Sun, Sept 19, 1982
Silver State Marathon
Marathon # 1 – Country #1
It’s Sunday, September 19, 1982. Reno, Nevada. Or more precisely if you care about these things, the Bower Mansion on Washoe Lake, 20 miles south of Reno on Highway 395. Just beside a rock with graffiti on it. Dozens of runners are approaching the start line of the Silver State Marathon. There’s a blonde haired 38-year old male runner on the right side of the start line. He’s wearing a Silver State Strider singlet. Race number 324 is pinned to the front. He’s a home town boy.
He looks fit and feels good. But he’s nervous. He doesn’t know anyone at the start line. He doesn’t know much about running a marathon. It’s his first time. He started running a few years ago to lose the weight he gained when he quit smoking. He’s run a few short races in Reno –5K and 10K events – but got discouraged with those short distances when his oldest son –Chris, 11-years old with no training – whomped his butt in a recent ‘Fathers and Sons’ 5-mile race. John, for that is his name, decided to run longer distances, as he always feels his best and most comfortable when he ran 8 to 10 mile long runs on the weekends. He always felt that something relaxing and wonderful ‘kicks in’ after 4 or 5 miles out on the road.
But why run a marathon? Destiny? A mid-life crisis; trying to prove that 38 is not the end of his life (or, giggle, manhood)?
When he announced to his family and friends that he would run a marathon just a few months earlier he had absolutely no idea how to train for a marathon. But now he’s ready. No not really, but as ready as he’ll ever be for his first marathon. Who ever really feels ready for their first marathon?
He’s standing at the start line, unaware that this will change his life. He had read somewhere that a 3:30 marathon (8-minute mile pace) was recognized as a challenging and important target for most marathoners so that has become his goal.
It’s 6am. The race starts. Immediately the adrenaline starts flowing. So too, does the inexperience. He goes out at a 7:30 mile pace – to give himself lots of margin he thinks – he’s expecting to slow down a bit in the last 6 miles. But he can’t help himself. He follows the lead group, running the first mile at a sub 7-minute mile pace.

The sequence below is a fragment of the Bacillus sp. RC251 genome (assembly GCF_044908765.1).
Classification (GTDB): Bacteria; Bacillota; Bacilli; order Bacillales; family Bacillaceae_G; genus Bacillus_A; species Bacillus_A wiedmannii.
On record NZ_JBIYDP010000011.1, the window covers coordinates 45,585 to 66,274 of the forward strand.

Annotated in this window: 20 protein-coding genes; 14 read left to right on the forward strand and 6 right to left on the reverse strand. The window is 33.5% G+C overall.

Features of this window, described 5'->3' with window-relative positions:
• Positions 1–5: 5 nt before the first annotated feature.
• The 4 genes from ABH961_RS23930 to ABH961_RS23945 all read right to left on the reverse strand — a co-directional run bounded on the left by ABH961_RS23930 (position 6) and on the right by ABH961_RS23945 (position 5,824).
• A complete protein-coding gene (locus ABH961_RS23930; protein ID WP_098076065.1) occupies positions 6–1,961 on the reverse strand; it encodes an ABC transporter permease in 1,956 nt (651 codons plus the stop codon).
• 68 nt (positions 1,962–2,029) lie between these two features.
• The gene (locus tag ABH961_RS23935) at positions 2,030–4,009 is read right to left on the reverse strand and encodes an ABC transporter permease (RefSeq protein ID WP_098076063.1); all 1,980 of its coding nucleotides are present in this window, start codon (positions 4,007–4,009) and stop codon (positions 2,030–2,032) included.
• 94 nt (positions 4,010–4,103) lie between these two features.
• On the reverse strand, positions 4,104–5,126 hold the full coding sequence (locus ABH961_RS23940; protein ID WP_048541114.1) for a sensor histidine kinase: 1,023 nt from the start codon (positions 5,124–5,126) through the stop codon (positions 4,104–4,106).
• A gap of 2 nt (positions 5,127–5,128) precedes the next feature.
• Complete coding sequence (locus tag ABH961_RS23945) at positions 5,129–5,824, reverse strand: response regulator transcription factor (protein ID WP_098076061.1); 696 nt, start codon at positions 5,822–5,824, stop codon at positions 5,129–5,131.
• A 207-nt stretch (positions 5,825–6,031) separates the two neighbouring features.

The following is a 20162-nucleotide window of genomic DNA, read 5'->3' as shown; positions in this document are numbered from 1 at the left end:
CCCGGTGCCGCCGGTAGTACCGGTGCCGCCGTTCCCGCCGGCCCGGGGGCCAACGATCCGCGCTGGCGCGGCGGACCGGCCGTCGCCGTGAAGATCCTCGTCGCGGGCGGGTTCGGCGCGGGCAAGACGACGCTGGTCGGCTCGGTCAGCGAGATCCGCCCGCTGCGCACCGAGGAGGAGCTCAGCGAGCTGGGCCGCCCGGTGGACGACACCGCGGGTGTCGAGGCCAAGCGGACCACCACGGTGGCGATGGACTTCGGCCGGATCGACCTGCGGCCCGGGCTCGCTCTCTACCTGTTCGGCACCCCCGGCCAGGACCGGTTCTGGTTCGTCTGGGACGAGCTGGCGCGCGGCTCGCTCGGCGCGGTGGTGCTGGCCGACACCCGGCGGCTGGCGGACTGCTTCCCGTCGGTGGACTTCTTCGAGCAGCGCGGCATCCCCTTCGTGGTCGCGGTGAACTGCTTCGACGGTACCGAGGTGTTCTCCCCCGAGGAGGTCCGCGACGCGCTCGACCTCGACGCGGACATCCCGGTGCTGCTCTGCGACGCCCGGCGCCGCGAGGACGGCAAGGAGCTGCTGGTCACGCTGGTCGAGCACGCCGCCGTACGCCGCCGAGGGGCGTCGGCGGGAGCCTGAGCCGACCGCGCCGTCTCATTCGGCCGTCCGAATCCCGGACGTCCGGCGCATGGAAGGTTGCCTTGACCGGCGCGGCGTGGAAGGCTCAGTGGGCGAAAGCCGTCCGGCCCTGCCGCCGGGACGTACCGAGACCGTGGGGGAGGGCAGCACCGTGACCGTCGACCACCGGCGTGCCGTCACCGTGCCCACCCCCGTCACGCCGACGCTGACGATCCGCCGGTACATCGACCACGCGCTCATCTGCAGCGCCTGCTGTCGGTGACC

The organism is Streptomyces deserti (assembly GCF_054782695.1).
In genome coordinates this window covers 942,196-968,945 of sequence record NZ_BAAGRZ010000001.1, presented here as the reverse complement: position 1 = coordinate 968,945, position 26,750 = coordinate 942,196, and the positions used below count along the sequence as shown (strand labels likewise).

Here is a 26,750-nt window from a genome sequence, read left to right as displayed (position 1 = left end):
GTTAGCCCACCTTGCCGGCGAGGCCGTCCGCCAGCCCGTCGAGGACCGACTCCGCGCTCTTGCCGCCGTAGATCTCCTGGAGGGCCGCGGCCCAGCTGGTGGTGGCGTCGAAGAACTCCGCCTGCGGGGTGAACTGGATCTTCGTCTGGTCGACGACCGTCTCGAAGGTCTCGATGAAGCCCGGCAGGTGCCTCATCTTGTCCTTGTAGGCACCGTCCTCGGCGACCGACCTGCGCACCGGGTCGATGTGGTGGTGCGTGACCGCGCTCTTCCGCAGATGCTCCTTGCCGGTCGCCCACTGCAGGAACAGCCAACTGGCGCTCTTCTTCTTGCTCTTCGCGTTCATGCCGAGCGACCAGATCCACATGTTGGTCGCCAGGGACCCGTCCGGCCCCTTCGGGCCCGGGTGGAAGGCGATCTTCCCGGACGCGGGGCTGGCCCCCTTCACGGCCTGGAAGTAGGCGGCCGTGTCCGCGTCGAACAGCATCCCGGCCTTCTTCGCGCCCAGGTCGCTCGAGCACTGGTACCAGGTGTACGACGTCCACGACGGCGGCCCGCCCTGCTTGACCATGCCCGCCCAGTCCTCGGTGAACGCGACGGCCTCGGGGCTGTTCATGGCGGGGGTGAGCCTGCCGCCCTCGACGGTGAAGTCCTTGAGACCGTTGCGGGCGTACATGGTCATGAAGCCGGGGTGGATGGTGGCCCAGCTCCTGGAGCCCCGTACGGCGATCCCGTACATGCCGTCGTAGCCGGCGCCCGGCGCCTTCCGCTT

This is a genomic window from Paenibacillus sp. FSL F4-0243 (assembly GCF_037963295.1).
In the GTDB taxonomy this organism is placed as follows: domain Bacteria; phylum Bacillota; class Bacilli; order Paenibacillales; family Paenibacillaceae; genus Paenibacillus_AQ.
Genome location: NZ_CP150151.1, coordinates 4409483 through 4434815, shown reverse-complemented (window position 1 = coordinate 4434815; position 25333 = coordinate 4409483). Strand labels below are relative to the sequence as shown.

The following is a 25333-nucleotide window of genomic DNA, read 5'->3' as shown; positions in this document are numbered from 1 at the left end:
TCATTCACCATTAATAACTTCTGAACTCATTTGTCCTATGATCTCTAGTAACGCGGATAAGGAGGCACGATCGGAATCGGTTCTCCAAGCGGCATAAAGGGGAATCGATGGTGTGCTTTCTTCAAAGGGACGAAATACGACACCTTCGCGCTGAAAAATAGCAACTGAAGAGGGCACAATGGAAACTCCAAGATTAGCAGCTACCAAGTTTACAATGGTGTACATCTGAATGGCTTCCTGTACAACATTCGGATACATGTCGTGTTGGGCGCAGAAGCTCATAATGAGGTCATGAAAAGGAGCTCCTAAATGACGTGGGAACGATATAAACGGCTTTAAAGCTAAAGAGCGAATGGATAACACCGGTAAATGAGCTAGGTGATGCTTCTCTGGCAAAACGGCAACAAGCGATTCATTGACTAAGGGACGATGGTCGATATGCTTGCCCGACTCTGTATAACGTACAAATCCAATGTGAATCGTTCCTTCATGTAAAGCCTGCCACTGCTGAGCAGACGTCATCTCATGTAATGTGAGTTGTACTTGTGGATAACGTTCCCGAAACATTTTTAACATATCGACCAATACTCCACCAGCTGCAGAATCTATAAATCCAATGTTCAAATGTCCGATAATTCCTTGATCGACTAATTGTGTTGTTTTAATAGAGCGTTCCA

He soon realizes he can’t keep up with these top runners and backs off.
He reaches the halfway mark – 13.1miles – in one hour and 38 minutes, doing great, feeling great. He’s on schedule. But he senses that he can’t sustain the pace, and so drops off to an 8-minute mile pace. At Mile 18 his legs are rubbery and very heavy. It’s a struggle now. It’s hurting to run an 8-minute mile pace. By Mile 20 his legs have turned to cement. He can’t believe how much it hurts just to keep his legs moving at what he thinks is an unbelievably slow 9-minute mile pace. But he tells himself he is tough and can handle this for another 6 miles.
At 22 Miles he runs into an 8-foot high, 8-foot wide solid brick wall stretched across the marathon course. This is his first experience with ‘The Wall’.
It is not pleasant. His body has been hit with a giant sledgehammer. But he must finish. His family is waiting for him at the finish line. So too, he thinks, is his manhood. He tries to run again. Nope. His body shuts down. Refuses to move. He tries to walk and run but the pain is excruciating, the fatigue unbearable. He starts cursing and screaming at himself. He looks up to the sky and prays, ‘please, please God, just help me finish this race – ‘ALIVE’- and I promise I’ll never do anything so stupid ever again’. He’s desperate.
BUT he begins to walk, his body now allowing this simple motion without unbearable pain. He tries to run again but he’s not accumulated enough prayers to withstand the pain. By Mile 24 his body is bored with relentless pain and so cuts him some slack. He starts to walk and run; pain and curses still with each step but he’s moving faster and prayers are no longer needed. At Mile 25 he realizes that if he can run the last mile lightly he can still finish under that ridiculous time of 3:30. Why is that so important? He has no idea right now. More pressing matters are on his agenda.
Finally, he finally crosses the finish line. It’s a time of 3:28.
To the loud and exuberant cheers of his family he replies, in a hushed and beaten voice, ‘I will NEVER, EVER run another marathon as long as I live!’